Noriega says he filed a new complaint with the FDLE in January about potential wrongdoing involving city leaders. The chief declined to discuss the specifics of that complaint, and the FDLE says it doesn't have an official probe into those allegations open at this time.

But Kevin Vericker, a local blogger who writes about North Bay Village, says the new complaint came after a third-party data company was paid to copy information from the city's servers. Vericker says the chief complained after officials allowed the company to copy sensitive Homeland Security and FDLE information from the police servers despite his warnings.

After his firing, Noriega sent a letter to village residents warning he'd been removed because he'd tried to warn the city about potentially illegal activity:

Unfortunately, the Mayor and City Attorney's coordinated effort to have me removed as your Chief of Police was executed through their newly hired Village Manager, who showed little to no interest in my numerous attempts to enlightened her about my legal situation as a whistle blower during the eight (8) days since she started. I firmly believe the decision to terminate my employment was already made by the Village Attorney and the Mayor. The Village Manager was clearly put on notice and had prior knowledge that I was seeking legal "whistle blower" protection. Remarkably, the Village Manager chose ignore the law anyway and take adverse action against me by unlawfully discharging me from employment. I suppose those are the chances I took when I committed myself to doing the right things by pursuing justice and exposing behavior that created a substantial and specific danger to the public's safety and welfare. More shocking is the investigation(s) into the gross mismanagement, malfeasance and gross neglect of duty I reported to the appropriate legal authorities is still active and ongoing. For over three decades of delivering public safety services to this area, I have never been known to walk away from a fight against unlawful activities and those responsible for such.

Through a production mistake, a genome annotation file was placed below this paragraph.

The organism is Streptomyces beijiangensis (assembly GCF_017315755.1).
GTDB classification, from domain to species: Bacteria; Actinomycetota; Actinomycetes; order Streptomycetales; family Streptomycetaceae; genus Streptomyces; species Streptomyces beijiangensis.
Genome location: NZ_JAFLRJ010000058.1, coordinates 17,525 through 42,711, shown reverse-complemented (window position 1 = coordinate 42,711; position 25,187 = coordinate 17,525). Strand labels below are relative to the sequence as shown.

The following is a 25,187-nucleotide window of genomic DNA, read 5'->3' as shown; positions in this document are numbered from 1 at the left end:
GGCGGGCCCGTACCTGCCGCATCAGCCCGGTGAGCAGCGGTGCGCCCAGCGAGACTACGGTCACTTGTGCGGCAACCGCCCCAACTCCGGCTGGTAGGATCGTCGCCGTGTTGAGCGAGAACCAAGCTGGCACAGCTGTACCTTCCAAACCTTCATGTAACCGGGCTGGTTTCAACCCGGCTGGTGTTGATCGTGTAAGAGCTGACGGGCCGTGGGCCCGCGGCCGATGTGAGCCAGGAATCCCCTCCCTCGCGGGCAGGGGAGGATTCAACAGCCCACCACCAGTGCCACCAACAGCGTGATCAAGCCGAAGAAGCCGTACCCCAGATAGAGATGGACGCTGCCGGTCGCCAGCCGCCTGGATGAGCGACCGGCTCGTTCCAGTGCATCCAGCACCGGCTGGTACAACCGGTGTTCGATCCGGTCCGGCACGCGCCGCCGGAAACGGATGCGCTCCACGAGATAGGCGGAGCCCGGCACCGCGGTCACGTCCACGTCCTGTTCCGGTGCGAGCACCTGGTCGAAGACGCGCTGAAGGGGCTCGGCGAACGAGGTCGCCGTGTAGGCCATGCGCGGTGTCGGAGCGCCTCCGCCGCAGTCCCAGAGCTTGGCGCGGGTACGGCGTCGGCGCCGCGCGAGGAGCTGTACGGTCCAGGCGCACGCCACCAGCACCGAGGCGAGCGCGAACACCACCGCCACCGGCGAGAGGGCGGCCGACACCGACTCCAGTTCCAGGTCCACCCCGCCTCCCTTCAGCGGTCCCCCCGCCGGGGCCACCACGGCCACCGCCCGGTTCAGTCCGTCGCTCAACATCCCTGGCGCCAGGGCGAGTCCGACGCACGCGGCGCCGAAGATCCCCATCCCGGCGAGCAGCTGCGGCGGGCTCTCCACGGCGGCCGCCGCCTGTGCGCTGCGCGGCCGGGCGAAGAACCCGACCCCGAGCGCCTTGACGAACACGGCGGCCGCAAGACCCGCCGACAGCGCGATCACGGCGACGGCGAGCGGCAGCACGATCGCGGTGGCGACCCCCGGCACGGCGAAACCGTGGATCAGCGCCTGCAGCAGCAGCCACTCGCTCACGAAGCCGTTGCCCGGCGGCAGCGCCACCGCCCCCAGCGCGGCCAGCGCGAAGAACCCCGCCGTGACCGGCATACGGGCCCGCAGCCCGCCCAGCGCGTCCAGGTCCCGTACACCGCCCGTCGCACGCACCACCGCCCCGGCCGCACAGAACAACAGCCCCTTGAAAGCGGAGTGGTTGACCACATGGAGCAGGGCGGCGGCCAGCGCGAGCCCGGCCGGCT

Martell says Noriega was fired simply because as a new city manager she wanted a new police chief. "I felt we had to go in a different direction with our law enforcement department," she says.

Noriega says he's waiting to get an official termination letter from the city before deciding on his legal options.

"To me, everything that has happened in that village has put residents at risk," he says. "But at the end of the day, I'm very proud of what we've accomplished in this department over the past two and a half years."

Correction: This story originally misreported City Attorney Norman Powell's position in North Bay Village.

Update 4/26: While an FDLE spokesperson originally told New Times that its investigation into the blackmail case was closed, the agency has now clarified that prosecutors are still looking into the allegations. 
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Tim Elfrink is a former investigative reporter and managing editor for Miami New Times. He has won the George Polk Award and was a finalist for the Goldsmith Prize for Investigative Reporting.
Contact: Tim Elfrink